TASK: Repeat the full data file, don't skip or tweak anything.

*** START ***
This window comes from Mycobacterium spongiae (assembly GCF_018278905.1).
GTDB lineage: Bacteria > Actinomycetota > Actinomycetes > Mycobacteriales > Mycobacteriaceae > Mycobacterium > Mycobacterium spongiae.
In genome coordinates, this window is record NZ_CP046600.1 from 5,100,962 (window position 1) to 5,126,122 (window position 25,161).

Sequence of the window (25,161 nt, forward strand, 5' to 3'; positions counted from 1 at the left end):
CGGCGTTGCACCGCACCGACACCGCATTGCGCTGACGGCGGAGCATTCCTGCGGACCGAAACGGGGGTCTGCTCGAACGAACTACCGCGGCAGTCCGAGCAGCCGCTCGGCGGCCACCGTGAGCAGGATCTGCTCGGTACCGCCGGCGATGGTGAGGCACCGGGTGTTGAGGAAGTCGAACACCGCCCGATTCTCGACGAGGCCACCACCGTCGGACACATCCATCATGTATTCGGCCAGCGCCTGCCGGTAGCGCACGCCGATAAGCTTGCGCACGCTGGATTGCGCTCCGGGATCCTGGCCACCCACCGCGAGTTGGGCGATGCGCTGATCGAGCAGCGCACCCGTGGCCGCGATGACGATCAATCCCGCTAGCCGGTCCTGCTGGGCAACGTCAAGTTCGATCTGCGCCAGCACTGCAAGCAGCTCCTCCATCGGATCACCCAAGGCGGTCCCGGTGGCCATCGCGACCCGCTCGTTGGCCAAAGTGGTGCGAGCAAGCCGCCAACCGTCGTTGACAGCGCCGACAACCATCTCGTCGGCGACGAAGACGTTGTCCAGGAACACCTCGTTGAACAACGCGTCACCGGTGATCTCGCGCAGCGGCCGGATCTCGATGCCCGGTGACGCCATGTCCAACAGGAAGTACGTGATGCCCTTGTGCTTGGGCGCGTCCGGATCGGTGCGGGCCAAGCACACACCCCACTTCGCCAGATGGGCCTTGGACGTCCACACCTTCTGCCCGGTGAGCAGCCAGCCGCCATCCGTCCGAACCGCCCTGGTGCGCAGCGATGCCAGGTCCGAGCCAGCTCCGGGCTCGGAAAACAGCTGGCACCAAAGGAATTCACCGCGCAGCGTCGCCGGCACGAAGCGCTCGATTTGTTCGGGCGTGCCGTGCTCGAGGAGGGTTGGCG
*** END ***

This window comes from Mycobacterium spongiae (assembly GCF_018278905.1).
GTDB lineage: Bacteria > Actinomycetota > Actinomycetes > Mycobacteriales > Mycobacteriaceae > Mycobacterium > Mycobacterium spongiae.
In genome coordinates, this window is record NZ_CP046600.1 from 5,100,962 (window position 1) to 5,126,122 (window position 25,161).

Sequence of the window (25,161 nt, forward strand, 5' to 3'; positions counted from 1 at the left end):
CGGCGTTGCACCGCACCGACACCGCATTGCGCTGACGGCGGAGCATTCCTGCGGACCGAAACGGGGGTCTGCTCGAACGAACTACCGCGGCAGTCCGAGCAGCCGCTCGGCGGCCACCGTGAGCAGGATCTGCTCGGTACCGCCGGCGATGGTGAGGCACCGGGTGTTGAGGAAGTCGAACACCGCCCGATTCTCGACGAGGCCACCACCGTCGGACACATCCATCATGTATTCGGCCAGCGCCTGCCGGTAGCGCACGCCGATAAGCTTGCGCACGCTGGATTGCGCTCCGGGATCCTGGCCACCCACCGCGAGTTGGGCGATGCGCTGATCGAGCAGCGCACCCGTGGCCGCGATGACGATCAATCCCGCTAGCCGGTCCTGCTGGGCAACGTCAAGTTCGATCTGCGCCAGCACTGCAAGCAGCTCCTCCATCGGATCACCCAAGGCGGTCCCGGTGGCCATCGCGACCCGCTCGTTGGCCAAAGTGGTGCGAGCAAGCCGCCAACCGTCGTTGACAGCGCCGACAACCATCTCGTCGGCGACGAAGACGTTGTCCAGGAACACCTCGTTGAACAACGCGTCACCGGTGATCTCGCGCAGCGGCCGGATCTCGATGCCCGGTGACGCCATGTCCAACAGGAAGTACGTGATGCCCTTGTGCTTGGGCGCGTCCGGATCGGTGCGGGCCAAGCACACACCCCACTTCGCCAGATGGGCCTTGGACGTCCACACCTTCTGCCCGGTGAGCAGCCAGCCGCCATCCGTCCGAACCGCCCTGGTGCGCAGCGATGCCAGGTCCGAGCCAGCTCCGGGCTCGGAAAACAGCTGGCACCAAAGGAATTCACCGCGCAGCGTCGCCGGCACGAAGCGCTCGATTTGTTCGGGCGTGCCGTGCTCGAGGAGGGTTGGCG